Thursday, September 5, 2013

Sharon Srock & Callie: The Women of Valley View

With an impending house sale and looming move, I've been remiss in reading the stories I feature. As I write this blog, I am in the middle of Callie: The Women of Valley View. This is a captivating story written in the old style that reminds me of the older writers like Margaret Mitchell and Georgette Heyer. Her story of loss, faith, and forgiveness is a wonderful and endearing story.

Read more reviews about Callie: The Women of Valley View at And as I am finishing this well written and engaging story, please read below for more about Sharon Srock and her book. Some of her answers were surprising. :-)

Tell us a little about your book and yourself.
SS: Book blurb:
Three dire circumstances. Three desperate prayers. One miracle to save them all.
Callie Stillman is drawn to the evasive girl who’s befriended her granddaughter, but the last time Callie tried to help a child, her efforts backfired. Memories of the tiny coffin still haunt her.
Samantha and Iris Evans should be worried about homework, not whether they can pool enough cash to survive another week of caring for an infant while evading the authorities.
Steve Evans wants a second chance at fatherhood, but his children are missing.  And no one seems to want to help the former addict who deserted his family.
For Steve to regain the relationship he abandoned, for his girls to receive the care they deserve, Callie must surrender her fear and rely on God to work the miracle they all need.
Sharon Srock went from science fiction to Christian fiction at slightly less than warp speed. Twenty five years ago, she cut her writer's teeth on Star Trek fiction. Today, she writes inspirational stories that focus on ordinary women using their faith to accomplish extraordinary things. A member of the American Christian Fiction Writers, Sharon serves her local chapter in the role of treasurer. Sharon lives in the middle of nowhere Oklahoma with her husband and three very large dogs. Her books include: The Women of Valley View: Callie and The Women of Valley View: Terri, both of which are currently available. The Women of Valley View: Pam will release in early 2014.Connect with her here:
How did the idea and/or inspiration of writing this book come about?
SS: That's probably the hardest question I've ever tried to answer. When I started writing Callie's story, I hadn't written anything is almost 20 years. The friend who encouraged me to start again suggested I write what I know. I was teaching 5th grade Sunday school at the time and the automatic opening scene was one of Callie with her class. That scene didn't even stay in the finished book, but it gave me a place to start.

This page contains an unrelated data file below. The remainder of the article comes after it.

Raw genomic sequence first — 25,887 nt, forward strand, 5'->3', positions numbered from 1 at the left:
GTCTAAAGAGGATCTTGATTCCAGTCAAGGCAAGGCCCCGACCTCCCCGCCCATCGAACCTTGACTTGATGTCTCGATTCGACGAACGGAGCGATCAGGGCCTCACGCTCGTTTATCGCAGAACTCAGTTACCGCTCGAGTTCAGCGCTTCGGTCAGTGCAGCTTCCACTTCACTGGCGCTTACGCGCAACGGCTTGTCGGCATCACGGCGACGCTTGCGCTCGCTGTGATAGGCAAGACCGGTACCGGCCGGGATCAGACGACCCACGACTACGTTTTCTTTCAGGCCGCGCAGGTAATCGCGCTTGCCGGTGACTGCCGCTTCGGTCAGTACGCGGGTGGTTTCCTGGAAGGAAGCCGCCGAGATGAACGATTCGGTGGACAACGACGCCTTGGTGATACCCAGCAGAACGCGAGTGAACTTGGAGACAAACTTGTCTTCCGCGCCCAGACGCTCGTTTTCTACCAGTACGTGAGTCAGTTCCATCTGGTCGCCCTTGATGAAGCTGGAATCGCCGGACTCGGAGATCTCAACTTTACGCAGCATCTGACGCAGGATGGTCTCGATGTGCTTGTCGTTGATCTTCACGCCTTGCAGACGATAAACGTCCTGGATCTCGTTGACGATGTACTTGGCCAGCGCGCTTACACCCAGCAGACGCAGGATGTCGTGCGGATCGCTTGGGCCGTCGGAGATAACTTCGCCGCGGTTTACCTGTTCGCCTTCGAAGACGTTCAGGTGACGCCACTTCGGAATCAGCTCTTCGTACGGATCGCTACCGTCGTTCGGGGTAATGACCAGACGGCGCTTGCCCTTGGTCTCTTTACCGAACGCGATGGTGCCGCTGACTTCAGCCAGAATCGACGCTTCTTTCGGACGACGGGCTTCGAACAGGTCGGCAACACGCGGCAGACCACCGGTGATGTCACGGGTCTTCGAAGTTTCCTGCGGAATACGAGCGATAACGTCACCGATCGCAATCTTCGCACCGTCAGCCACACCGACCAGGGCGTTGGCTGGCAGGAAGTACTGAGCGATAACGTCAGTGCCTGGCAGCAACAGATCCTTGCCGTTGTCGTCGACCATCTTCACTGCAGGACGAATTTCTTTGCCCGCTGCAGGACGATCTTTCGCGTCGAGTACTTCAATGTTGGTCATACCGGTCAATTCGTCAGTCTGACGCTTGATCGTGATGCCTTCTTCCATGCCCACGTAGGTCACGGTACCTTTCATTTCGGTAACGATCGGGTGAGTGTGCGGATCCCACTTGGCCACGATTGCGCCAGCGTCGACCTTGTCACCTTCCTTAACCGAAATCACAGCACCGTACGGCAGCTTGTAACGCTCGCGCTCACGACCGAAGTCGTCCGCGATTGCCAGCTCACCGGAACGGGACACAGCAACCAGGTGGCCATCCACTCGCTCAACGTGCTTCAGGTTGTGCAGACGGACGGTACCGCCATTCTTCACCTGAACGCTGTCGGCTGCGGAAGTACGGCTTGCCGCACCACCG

I didn't have any real direction, didn't know a thing about the mechanics of writing, I just wrote what I felt God was giving me.

Your book has a strong faith element. How natural was this to write about?
SS: It turned out to be the most natural thing in the world. I've attended church my whole life, but I'm not a very vocal person. Callie gave me an outlet to share my faith in a very non threatening way.  
What do you hope readers take away from this book?
SS: The understanding that God never judges us like we judge ourselves. He wants us to stretch and grow. Bumps and bruises along the way are a normal part of the process. Slef blame and self doubt are just that...SELF...not God.
Which of the characters in the novel is most like you and why?
SS: Callie of course. More in the beginning than at the end of the story. Callie is a woman of strong faith and wisdom. I want to be more like her when I grow up.
Who is your favorite Biblical character and why?
SS: Jael from the 4th chapter of Judges. I don't think she woke up that morning planing to nail Sisera's head to her kitchen floor, but she had the courage to act on it when God gave her the hard job.
What’s your favorite and least favorite part about being a writer?
SS: Favorites--watching the story unfold, finding all the little surprises along the way.
Least favorite--the neverending waiting. It seems like every step has a list of things you need to wait for and patience has never been one of my virtues.
What advice would you have for writers hoping to follow in your footsteps?
SS: Find a good writers group and a critique partner you trust. I was lucky enough to find both those things early and they have saved my sanity and moved my writing along faster than anything I could have done for myself.

Other than writing, what else occupies your time?
SS: Oh let's see. I have a full time job, and a part time job. The joys and challenges of marketing and promotion. I have a husband, 6 kids, and 22 grandkids and great grand kids. And every once in a while I manage to turn the computer off, get the house to myself and sneak off for 30 minutes of "Me" time.
Thanks for being a part of my blog, Sharon. Looking forward to the rest of the books. Oh, and thank you for making my To Be Read Pile even longer than before. God Bless!

1 comment:

  1. Daphne, thanks for having me on your blog this week. I appreciate your kind words about my story.